100%

Scanned image of the page. Keyboard directions: use + to zoom in, - to zoom out, arrow keys to pan inside the viewer.

Page Options

Share

Something wrong?

Something wrong with this page? Report problem.

Rights / Permissions

The University of Michigan Library provides access to these materials for educational and research purposes. These materials may be under copyright. If you decide to use any of these materials, you are responsible for making your own legal assessment and securing any necessary permission. If you have questions about the collection, please contact the Bentley Historical Library at bentley.ref@umich.edu

January 12, 1990 - Image 59

Resource type:
Text
Publication:
The Detroit Jewish News, 1990-01-12

Disclaimer: Computer generated plain text may have errors. Read more about this.

Businessman Alan Ross: "Problems to me are not complications. They all have simple solutions."

ELIZABETH APPLEBAUM

Features Editor

stuffed wolf behind
him, a framed $1 bill
with President Harry
Truman's autograph on his
right and a miniature plane
in front of him, Alan Ross is
ready to tackle the world.
"I don't believe in prob-
lems," he says, sitting at the
desk in his large office at the
IFL Group, an aviation com-
pany of which Ross is presi-
dent. Located at the
Oakland-Pontiac Airport,
the IFL Group's main project
is transporting cargo; it also
offers passenger travel on
charter flights and rents
hanger space to small,
private corporations.
"Problems to me are not
complications," Ross says.
"They all have simple solu-
tions."
A high-school dropout, a
young man with a learning
disability, the son of a Com-
munist Party member, Ross
today is the consummate
businessman. He sold pots
and pans and glass in
Europe, and started a
refinery business and a com-
pany responsible for
transporting prisoners. At
the IFL Group, he is
psychiatrist and banker,"
not to mention boss, for more
than 80 employees. And
when not working, he's com-

"

Wings Of Su

A self-made millionaire and
businessman, Alan Ross flies high
as president of the IFL Group.

ing up with new business
concepts.
"My father used to get
ideas when he couldn't sleep
at night," Ross says. "I'm
get new and fresh ideas all
the time. They never run
out.
"And I enjoy being in
business. For me, business is
business, but it's also my
hobby."
He calls one plane "The
Pumpkin." Large, orange,
sleek but bulky, the U.S.
Navy used the plane in the
1950s for survelliance of
Soviet submarines.
Another plane, originally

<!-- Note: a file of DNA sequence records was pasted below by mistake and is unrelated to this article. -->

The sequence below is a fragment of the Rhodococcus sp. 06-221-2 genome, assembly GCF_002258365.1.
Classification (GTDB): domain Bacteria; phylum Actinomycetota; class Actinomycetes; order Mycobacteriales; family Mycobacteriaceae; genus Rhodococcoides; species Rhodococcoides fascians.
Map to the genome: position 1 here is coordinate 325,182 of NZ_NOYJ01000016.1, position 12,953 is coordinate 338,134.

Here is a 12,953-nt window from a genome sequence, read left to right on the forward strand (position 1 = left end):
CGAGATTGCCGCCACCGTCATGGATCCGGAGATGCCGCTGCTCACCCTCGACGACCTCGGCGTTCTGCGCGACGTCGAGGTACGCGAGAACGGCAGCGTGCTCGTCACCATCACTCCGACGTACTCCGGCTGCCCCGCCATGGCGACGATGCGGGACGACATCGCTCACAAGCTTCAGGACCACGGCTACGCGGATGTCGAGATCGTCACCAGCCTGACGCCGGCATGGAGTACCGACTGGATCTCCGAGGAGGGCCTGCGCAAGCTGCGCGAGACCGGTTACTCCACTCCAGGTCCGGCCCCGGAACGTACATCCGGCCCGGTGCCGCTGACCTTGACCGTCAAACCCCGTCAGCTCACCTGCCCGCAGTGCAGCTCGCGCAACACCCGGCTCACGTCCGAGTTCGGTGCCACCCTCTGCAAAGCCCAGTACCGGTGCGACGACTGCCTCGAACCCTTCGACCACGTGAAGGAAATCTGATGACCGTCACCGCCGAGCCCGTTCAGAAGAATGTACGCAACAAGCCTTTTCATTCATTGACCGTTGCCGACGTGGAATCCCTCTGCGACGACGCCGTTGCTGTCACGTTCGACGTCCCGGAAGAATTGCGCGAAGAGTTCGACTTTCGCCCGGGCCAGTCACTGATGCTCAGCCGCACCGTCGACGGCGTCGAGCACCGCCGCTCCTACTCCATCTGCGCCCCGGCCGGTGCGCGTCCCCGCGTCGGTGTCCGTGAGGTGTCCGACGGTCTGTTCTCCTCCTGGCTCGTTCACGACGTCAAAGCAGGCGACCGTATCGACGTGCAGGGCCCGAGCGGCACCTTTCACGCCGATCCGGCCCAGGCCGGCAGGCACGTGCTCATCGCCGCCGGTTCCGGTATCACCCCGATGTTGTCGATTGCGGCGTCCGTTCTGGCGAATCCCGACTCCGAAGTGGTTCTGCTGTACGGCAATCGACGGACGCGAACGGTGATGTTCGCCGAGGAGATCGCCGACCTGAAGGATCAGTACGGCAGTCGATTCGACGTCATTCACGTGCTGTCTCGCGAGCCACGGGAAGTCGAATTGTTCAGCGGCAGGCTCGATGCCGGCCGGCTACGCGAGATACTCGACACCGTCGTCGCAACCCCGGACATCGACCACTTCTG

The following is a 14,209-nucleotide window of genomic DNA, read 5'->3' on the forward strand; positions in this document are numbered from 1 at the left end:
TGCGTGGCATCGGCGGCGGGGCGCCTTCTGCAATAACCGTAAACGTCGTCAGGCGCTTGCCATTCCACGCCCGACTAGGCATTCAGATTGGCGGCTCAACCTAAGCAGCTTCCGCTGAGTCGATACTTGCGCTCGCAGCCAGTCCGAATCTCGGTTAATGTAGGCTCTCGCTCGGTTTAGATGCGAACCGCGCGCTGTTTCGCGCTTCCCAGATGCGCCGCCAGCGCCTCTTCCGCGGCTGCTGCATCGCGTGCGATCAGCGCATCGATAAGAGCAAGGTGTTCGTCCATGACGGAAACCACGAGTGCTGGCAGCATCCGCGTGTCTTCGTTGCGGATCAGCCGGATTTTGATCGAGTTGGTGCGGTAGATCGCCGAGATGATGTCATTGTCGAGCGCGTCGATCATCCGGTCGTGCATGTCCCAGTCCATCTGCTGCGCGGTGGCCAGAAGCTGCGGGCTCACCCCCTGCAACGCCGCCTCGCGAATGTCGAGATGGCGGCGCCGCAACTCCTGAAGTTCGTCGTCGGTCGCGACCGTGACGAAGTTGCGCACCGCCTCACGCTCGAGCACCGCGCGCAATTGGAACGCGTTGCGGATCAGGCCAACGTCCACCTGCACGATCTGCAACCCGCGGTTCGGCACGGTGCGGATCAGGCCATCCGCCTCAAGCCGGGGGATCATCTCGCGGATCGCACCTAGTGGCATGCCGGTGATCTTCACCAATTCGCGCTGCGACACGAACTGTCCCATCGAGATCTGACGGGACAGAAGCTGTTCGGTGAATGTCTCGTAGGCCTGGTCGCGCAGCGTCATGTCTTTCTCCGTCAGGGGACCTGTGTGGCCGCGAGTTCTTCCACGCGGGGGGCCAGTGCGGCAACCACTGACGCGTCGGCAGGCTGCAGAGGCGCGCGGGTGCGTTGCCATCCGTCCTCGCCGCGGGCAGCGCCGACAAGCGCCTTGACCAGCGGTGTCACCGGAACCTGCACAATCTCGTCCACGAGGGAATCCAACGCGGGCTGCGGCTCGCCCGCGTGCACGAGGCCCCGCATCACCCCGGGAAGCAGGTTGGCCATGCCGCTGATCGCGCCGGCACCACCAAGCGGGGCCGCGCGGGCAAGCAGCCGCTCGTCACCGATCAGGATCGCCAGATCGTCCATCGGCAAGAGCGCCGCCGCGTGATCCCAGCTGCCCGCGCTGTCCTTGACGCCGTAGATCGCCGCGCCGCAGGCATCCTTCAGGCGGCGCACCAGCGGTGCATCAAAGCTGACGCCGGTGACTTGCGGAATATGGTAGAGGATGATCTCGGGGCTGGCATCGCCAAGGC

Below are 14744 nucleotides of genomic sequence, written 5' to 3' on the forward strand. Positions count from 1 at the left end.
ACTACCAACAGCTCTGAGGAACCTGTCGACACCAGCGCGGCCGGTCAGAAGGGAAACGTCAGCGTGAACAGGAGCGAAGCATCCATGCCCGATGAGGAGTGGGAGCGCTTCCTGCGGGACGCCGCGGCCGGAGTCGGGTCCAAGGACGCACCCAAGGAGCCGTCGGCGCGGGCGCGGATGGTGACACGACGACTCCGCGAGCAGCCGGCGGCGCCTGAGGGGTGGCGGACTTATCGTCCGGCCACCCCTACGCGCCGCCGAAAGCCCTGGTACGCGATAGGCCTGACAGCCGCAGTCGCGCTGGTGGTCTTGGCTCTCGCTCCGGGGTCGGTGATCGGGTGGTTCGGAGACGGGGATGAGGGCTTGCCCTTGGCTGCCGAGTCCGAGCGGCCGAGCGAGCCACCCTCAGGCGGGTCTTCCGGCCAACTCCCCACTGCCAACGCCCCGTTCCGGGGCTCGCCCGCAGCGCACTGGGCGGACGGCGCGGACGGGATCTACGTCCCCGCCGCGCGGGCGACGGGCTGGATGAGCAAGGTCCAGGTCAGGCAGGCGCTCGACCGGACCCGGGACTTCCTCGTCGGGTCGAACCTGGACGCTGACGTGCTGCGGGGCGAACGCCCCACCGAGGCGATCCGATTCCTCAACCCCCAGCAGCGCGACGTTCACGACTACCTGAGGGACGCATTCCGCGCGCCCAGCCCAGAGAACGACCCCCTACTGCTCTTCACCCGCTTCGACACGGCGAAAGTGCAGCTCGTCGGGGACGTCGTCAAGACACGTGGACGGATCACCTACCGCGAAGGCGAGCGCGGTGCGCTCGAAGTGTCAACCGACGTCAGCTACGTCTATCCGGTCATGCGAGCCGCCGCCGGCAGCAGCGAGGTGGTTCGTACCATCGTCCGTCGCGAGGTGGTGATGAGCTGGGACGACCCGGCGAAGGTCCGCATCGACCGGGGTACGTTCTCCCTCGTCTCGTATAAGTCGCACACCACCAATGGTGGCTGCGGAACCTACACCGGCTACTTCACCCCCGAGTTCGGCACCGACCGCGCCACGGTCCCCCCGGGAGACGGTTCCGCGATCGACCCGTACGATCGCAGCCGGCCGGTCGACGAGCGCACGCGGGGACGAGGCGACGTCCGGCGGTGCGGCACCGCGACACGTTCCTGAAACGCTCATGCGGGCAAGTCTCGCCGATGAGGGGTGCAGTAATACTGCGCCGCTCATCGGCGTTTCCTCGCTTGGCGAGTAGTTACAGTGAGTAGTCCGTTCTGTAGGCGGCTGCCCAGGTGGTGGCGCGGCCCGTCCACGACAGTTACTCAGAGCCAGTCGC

from Canada, was fished out
of a lake where it sat for five
years. Made of aluminum, it
didn't rust.
A third is silver with blue-
and-red stripes. Ross bought
it from a man in Texas. It
was once used for smuggling

electronics into Mexico, then
was on display in a Grand
Rapids museum.
These are Ross' DC-3s, his
treasures. He loves them.
Housed in hangers at the
IFL Group, the DC-3s are
used to transport merchan-

"They look like
antiques, but they
go out to work
every day.

dise and constitute the
mainstay of his business.
"They look like antiques,"
Ross admits. "But they go
out to work every day.
Nothing runs better than a
DC-3."
Built between 1939 and
1946, most DC-3s were used
in the war effort, Ross says.
After World War II, the

government gave most of the
planes to Third World coun-
tries, about 700 of which
Ross says are still in use to-
day.
Ross, who buys his DC-3s
through trade publications
or directly from owners, says
he looks "for a solid air
frame and a good history"
when he buys a plane. Those
blue-and-red stripes or that
bright orange on the outside
doesn't interest him.
"What a plane looks like
doesn't have much to do with
it," he says.
Ross determines the
plane's condition through a
series of X-rays. After pur-
chasing a DC-3, he generally
requires about six months to
renovate the plane so it can
fly again.
Ross completely replaced
the the wooden floor and
changed all tires on the

silver DC-3 with the blue-
and-red stripes.
Ross, who says his com-
pany, with five planes, is the
third-largest DC-3 operator
in the United States,
rebuilds his planes every
800 hours. The mechanics
literally take them apart
and put them together again
to assure that the planes are
in top working condition.
They change the oil every 50
hours, and use the excess
fuel to heat the hangers.
Fuel for the DC-3 costs about
$200 an hour, Ross says.
Extra DC-3 engines and
parts are kept in rooms just
off to the side of the hangers.
"There's just one 80-year-old
man who works on these,"
Ross says, pointing to one of
the engines. "He's been do-
ing them since he was a
boy."
Also in a side room is a
thick, heavy fire safe that is
more valuable to Ross than
just about anything he owns.
It's not that the safe con-
tains money — there's not a
penny in it. Instead, it is fill-
ed with records about the
history of each plane, when
it was last inspected and
when parts were replaced.
The Federal Aviation Ad-
ministration can come in at
any time and ask to see
those records, Ross says.
Have them or else.
Today Ross is right at
home with the DC-3s. But

THE DETROIT JEWISH NEWS

59

Back to Top

© 2020 Regents of the University of Michigan